Take the 2-minute tour ×
Stack Overflow is a question and answer site for professional and enthusiast programmers. It's 100% free.

It appear as though pdfgrep, unlike regular grep does not offer the option to limit searches after N matches are returned. I have a script that has to search a somewhat large .pdf file, and it takes pdfgrep over a minute to search though the entire file. But searching the entire document is unnecessarily inefficient, especially since I may need to run this command several times a day, waiting for command completion to get on with my work.

Since pdfgrep prints results as it finds them while searching, I wonder how BASH might be able to interrupt (cntl-C) the process (command) after N matches have been output at the terminal? Although such a feat seems quite plausible, I am uncertain how to implement such a solution.

Any suggs or ideas are welcome reading.

share|improve this question
1  
Beauty of open source, raise an issue, even better send a pull request github.com/x2b/pdfgrep –  iiSeymour Jun 14 '14 at 22:46
    
@iiSeymour: That's almost certainly not the pdfgrep, OP was talking about. The program included in various distributions is available under pdfgrep.sourceforge.net –  hpdeifel Jan 27 at 20:31

2 Answers 2

up vote 2 down vote accepted

Two options I can think of

  • pdfgrep ... | head -n 1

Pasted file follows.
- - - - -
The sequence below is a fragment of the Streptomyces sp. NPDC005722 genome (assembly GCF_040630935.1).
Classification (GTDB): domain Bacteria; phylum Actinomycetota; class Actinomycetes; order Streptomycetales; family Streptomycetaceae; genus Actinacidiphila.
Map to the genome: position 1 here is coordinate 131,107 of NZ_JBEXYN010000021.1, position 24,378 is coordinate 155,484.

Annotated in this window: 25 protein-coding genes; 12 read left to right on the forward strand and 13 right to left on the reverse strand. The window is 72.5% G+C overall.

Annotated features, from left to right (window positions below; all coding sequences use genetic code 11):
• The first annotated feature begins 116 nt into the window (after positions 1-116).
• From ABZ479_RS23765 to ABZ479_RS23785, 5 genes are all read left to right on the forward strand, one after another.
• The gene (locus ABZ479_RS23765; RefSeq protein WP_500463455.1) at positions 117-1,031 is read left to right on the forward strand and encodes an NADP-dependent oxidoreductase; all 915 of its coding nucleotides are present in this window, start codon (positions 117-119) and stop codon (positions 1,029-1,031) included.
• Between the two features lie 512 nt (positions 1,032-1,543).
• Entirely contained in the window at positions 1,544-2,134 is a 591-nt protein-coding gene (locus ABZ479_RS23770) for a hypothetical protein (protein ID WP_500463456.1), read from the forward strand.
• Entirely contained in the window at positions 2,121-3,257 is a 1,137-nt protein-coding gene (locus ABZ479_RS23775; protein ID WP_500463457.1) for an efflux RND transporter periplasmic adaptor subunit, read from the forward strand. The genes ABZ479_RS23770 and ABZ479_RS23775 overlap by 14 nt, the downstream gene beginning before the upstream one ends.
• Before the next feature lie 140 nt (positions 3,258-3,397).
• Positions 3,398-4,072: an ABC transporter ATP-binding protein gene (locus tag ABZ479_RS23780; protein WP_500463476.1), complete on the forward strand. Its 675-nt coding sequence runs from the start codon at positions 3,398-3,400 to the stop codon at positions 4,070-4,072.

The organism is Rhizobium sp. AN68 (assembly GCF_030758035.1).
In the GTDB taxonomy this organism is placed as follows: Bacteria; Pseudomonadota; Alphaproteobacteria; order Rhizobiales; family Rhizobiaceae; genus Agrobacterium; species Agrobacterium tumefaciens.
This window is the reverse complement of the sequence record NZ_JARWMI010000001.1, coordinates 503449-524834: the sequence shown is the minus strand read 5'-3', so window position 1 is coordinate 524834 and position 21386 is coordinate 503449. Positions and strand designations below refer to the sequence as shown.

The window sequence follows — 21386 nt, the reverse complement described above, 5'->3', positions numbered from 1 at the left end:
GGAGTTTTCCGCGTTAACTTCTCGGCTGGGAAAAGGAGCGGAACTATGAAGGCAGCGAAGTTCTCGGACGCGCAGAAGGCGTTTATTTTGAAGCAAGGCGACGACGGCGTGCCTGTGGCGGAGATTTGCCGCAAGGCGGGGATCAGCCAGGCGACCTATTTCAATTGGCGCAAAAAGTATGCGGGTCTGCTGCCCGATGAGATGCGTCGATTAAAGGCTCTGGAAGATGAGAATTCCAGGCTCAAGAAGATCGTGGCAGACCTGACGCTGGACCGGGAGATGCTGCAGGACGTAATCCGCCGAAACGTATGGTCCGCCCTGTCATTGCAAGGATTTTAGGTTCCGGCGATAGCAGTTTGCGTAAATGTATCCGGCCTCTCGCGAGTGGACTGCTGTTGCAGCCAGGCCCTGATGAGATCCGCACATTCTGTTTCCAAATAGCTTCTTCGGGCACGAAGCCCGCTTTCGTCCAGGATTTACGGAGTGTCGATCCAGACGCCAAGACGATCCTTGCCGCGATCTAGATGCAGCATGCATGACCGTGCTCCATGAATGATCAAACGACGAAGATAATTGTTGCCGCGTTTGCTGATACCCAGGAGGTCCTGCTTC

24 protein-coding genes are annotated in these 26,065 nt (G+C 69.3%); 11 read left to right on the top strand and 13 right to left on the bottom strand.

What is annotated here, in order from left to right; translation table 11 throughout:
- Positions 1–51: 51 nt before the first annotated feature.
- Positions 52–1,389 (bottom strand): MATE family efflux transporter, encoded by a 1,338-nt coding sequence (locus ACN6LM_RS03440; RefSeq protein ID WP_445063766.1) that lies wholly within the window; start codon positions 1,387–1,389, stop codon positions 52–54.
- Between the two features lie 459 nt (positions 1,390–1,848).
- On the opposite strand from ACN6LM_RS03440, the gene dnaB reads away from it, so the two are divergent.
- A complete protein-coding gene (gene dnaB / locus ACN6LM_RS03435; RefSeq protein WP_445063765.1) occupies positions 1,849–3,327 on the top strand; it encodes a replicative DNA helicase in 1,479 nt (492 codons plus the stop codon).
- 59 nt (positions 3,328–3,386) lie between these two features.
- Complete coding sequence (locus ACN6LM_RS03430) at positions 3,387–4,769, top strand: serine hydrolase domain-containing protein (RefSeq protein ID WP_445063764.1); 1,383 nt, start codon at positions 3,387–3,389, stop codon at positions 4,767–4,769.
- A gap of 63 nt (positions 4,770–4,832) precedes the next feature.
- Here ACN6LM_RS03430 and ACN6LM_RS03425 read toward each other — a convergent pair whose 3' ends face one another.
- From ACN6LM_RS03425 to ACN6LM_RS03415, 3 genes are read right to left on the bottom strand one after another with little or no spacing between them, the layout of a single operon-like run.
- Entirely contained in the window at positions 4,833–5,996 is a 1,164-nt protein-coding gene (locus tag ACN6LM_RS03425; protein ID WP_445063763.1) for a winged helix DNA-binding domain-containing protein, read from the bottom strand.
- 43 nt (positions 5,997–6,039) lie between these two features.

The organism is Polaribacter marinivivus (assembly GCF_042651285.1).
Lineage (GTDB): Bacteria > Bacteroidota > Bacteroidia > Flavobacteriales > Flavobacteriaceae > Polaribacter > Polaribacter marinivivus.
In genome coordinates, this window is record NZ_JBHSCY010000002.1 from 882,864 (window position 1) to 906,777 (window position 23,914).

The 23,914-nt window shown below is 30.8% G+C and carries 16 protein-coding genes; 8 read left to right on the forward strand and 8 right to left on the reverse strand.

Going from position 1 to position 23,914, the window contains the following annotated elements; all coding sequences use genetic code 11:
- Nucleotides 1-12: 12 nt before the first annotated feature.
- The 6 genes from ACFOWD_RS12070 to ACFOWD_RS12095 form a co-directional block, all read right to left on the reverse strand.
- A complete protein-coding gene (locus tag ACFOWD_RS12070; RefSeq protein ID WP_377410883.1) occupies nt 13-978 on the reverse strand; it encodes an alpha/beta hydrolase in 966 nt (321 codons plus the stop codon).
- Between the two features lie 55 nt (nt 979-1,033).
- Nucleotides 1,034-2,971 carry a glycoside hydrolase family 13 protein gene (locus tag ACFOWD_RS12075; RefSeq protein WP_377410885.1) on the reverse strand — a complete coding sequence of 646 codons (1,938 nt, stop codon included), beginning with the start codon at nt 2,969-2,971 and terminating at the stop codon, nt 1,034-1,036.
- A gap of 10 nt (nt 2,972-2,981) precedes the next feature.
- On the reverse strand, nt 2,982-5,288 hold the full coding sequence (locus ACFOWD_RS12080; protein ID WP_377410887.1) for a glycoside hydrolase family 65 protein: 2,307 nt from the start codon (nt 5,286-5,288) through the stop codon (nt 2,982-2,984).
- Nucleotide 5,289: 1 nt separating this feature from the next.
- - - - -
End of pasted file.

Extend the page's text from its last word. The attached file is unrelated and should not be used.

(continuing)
• IFS= read -r line < <(pdfgrep ...) && echo "$line"
share|improve this answer
    
both suggs here work as desired. Although both of these implementations work: sr=$(while IFS= read line; do echo "$line" && break; done < <(pdfgrep -n --context line "$st" "$sf")) and while IFS= read line; do echo "$line" && break; done < <sr=$((pdfgrep -n --context line "$st" "$sf")) is one more advisable than the other? –  nanker Jun 14 '14 at 23:18
    
The first form is definitely clearer. I haven't seen the second form with the in-line variable assignment and not entirely sure why it works, though I think in either case @gniourf_gniourf edit is cleaner, since there's no need for a while/read loop for one line. –  BroSlow Jun 14 '14 at 23:23

Since version 1.3.1, pdfgrep also has the -m /--max-count option from grep:

pdfgrep --max-count 4 pattern some.pdf
share|improve this answer

Your Answer

 
discard

By posting your answer, you agree to the privacy policy and terms of service.

Not the answer you're looking for? Browse other questions tagged or ask your own question.